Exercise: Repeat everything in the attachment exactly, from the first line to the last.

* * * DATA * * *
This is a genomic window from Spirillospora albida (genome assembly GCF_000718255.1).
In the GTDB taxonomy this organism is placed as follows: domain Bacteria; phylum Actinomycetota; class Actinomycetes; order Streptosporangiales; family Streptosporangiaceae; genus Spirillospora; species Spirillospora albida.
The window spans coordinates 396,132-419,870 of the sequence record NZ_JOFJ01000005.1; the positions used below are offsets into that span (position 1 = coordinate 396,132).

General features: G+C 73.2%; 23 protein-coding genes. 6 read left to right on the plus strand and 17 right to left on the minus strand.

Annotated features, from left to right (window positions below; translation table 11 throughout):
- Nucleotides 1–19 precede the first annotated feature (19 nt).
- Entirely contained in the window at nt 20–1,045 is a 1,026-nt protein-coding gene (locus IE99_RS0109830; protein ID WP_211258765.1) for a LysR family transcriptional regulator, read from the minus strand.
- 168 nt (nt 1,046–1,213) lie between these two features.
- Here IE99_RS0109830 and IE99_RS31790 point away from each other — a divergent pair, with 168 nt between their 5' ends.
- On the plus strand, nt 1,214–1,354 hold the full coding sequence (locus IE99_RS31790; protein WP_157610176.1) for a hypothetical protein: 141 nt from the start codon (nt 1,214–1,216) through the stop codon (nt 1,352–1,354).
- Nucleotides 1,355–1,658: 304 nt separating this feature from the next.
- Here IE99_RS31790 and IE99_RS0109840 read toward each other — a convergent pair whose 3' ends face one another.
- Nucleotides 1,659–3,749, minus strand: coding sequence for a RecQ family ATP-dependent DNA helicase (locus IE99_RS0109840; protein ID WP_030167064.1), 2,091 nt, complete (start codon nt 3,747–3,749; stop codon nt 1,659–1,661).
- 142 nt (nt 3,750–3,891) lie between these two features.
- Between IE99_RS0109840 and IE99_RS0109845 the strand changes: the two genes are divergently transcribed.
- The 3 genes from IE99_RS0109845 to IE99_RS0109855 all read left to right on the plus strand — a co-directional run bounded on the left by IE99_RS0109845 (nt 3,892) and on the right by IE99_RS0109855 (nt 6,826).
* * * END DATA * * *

This is a genomic window from Spirillospora albida (genome assembly GCF_000718255.1).
In the GTDB taxonomy this organism is placed as follows: domain Bacteria; phylum Actinomycetota; class Actinomycetes; order Streptosporangiales; family Streptosporangiaceae; genus Spirillospora; species Spirillospora albida.
The window spans coordinates 396,132-419,870 of the sequence record NZ_JOFJ01000005.1; the positions used below are offsets into that span (position 1 = coordinate 396,132).

General features: G+C 73.2%; 23 protein-coding genes. 6 read left to right on the plus strand and 17 right to left on the minus strand.

Annotated features, from left to right (window positions below; translation table 11 throughout):
- Nucleotides 1–19 precede the first annotated feature (19 nt).
- Entirely contained in the window at nt 20–1,045 is a 1,026-nt protein-coding gene (locus IE99_RS0109830; protein ID WP_211258765.1) for a LysR family transcriptional regulator, read from the minus strand.
- 168 nt (nt 1,046–1,213) lie between these two features.
- Here IE99_RS0109830 and IE99_RS31790 point away from each other — a divergent pair, with 168 nt between their 5' ends.
- On the plus strand, nt 1,214–1,354 hold the full coding sequence (locus IE99_RS31790; protein WP_157610176.1) for a hypothetical protein: 141 nt from the start codon (nt 1,214–1,216) through the stop codon (nt 1,352–1,354).
- Nucleotides 1,355–1,658: 304 nt separating this feature from the next.
- Here IE99_RS31790 and IE99_RS0109840 read toward each other — a convergent pair whose 3' ends face one another.
- Nucleotides 1,659–3,749, minus strand: coding sequence for a RecQ family ATP-dependent DNA helicase (locus IE99_RS0109840; protein ID WP_030167064.1), 2,091 nt, complete (start codon nt 3,747–3,749; stop codon nt 1,659–1,661).
- 142 nt (nt 3,750–3,891) lie between these two features.
- Between IE99_RS0109840 and IE99_RS0109845 the strand changes: the two genes are divergently transcribed.
- The 3 genes from IE99_RS0109845 to IE99_RS0109855 all read left to right on the plus strand — a co-directional run bounded on the left by IE99_RS0109845 (nt 3,892) and on the right by IE99_RS0109855 (nt 6,826).